Mastering a Continuous Innovation Process Part 2: Value Proposition Design & Business Model Generation
In organizations of all sizes, across all industries, leadership teams are focused on improving innovation within their company. The key? Developing and maintaining a customer-driven approach to innovation, and sticking with a proven process that has built-in accountability frameworks to drive results. In a recent post, I examined innovation and the key drivers of its success.
But why are many otherwise successful organizations still struggling to innovate? According to a recent survey by Accenture, U.S. companies have vision when it comes to innovation and they’re committed to driving it. But where most companies fall short is on its execution, because many organizations do not distinguish between how they innovate from how they approach performance gains in other area of business. In fact, 82% of survey respondents note their company takes a single approach to managing small product improvements and large-scale innovation initiatives.
An organization’s continuous innovation process should be comprised of three main components: the Idea Stream, Value Proposition Design and Business Model Generation. In my last post I focused on the Idea Stream, the first step where ideas are harnessed from across an organization and from valued external groups, like strategic partners and customers. These ideas can also be generated by market opportunities such as mergers, acquisitions and dissolutions. The Idea Stream phase is a way to categorize, research, and prepare ideas for the next two steps, and the focus of this post, Value Proposition Design and Business Model Generation.
Value Proposition Design
There are two components of the Value Proposition Design phase of the process: determining the customer segment for the idea (Who is this product for? What are the characteristics of this group of users?) and the value map (What customer problems are we going to solve? How will we solve them?). The main goal of this phase is to further refine the ideas generated from the work done during the Idea Stream. However, just because an idea has made it to the second part of the process doesn’t mean it will make it through to the end. You can and should remove ideas from the list at any point. Once it’s determined through a series of validation steps, their value proposition is no longer strong enough.
Something to consider during this part of the continual innovation process; solving customer pains can be arguably more valuable than helping customers attain organizational gains. While both are important, helping an organization fix the pain of wasted money and resources may provide a more tangible benefit in the long run. Enabling customers to knock troubles off their priority list will also leave them feeling positive about your products and services.
To set your initiative on the right path, make sure you are talking to your customers early and often about their pains and what they want from new products. Relying only on surveys, internal research and informal conversations with non-clients will provide you with lackluster insights. Make sure you’re also targeting the right customer. While it sounds like a simple recommendation, we see this problem regularly. You have a new product idea and explain the new set of features to a customer, only to find out they’re not trying to solve this problem. Are they the right customer for this idea? Know your customers and what makes them tick, listen to their ideas, and foster a culture where this becomes something you are known for. This will allow you to become experts on the adoption curve of your products.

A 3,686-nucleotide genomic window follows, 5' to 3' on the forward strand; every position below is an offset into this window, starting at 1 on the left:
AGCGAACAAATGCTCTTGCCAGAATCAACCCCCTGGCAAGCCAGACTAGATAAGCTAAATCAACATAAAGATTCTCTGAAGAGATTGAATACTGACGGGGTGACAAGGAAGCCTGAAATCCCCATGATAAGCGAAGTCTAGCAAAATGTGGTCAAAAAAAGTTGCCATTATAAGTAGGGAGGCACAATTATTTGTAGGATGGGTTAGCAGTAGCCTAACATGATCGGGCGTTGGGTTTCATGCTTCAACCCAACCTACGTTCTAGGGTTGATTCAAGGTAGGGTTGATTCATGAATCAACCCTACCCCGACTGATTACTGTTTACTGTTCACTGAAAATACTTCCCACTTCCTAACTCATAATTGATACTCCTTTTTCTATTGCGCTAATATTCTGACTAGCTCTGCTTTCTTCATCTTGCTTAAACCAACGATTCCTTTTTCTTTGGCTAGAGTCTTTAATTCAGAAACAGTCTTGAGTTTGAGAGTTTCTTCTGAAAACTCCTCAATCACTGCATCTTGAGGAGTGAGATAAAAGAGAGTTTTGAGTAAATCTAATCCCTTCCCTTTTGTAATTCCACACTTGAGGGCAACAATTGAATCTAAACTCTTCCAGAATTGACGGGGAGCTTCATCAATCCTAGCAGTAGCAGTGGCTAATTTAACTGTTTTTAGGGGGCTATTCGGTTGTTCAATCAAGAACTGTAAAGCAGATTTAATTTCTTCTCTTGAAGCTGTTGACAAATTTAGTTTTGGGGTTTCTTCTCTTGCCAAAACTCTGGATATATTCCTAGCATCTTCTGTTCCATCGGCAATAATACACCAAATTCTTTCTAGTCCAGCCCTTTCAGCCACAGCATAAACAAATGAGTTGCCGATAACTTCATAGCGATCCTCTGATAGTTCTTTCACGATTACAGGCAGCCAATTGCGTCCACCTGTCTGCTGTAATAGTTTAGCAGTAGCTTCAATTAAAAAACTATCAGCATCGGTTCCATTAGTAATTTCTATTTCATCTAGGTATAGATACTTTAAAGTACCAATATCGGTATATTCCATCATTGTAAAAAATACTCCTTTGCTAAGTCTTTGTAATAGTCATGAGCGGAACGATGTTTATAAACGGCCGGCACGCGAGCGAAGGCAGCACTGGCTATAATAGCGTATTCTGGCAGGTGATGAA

Lastly, a good litmus test for ideas is that a product owner or champion must be able to present an idea to his or her peers and succinctly explain why the organization should see this idea through. Ask yourself: what market are we serving with this idea? What customer pains are we solving? And does this idea map to what’s important to our business? If you can make a compelling argument to support the idea, then move it along in the process; if not, move on to the next batch of ideas.
Business Model Generation
Once you have fully validated your idea’s value proposition, it should move on to the Business Model Generation phase. Once the market and customer segment has been defined, you should continue developing thorough answers to key questions like: how much will this product cost? How will we reach our customer’s customers? And how will we get this idea or product developed? You may also ask whether or not you have the internal resources to see it through, what the features are of a minimally viable product (MVP), and if you should look to partners to fill internal gaps. This is where private equity and venture capital organizations have a distinct advantage. They have ongoing opportunities to reach into their ecosystem to pinpoint a partner company that can help see an idea through to development and then to market. The biggest roadblock we generally see with our technology clients is that they do not have the people or skills in house to do all of the work. Don’t be afraid to look to external partners to make your innovation initiatives a reality. In some cases, your local university may be a good partner (especially if they’re running a lean startup or evidence-based entrepreneurship class) to help prove business models.
Organizations across the globe continue to struggle with the execution of their innovation initiatives. Be an outlier in your industry by staying hyper-focused on your customers, gathering insights from them and developing products that solve their pains by applying a proven, rigorous process to your innovation priorities.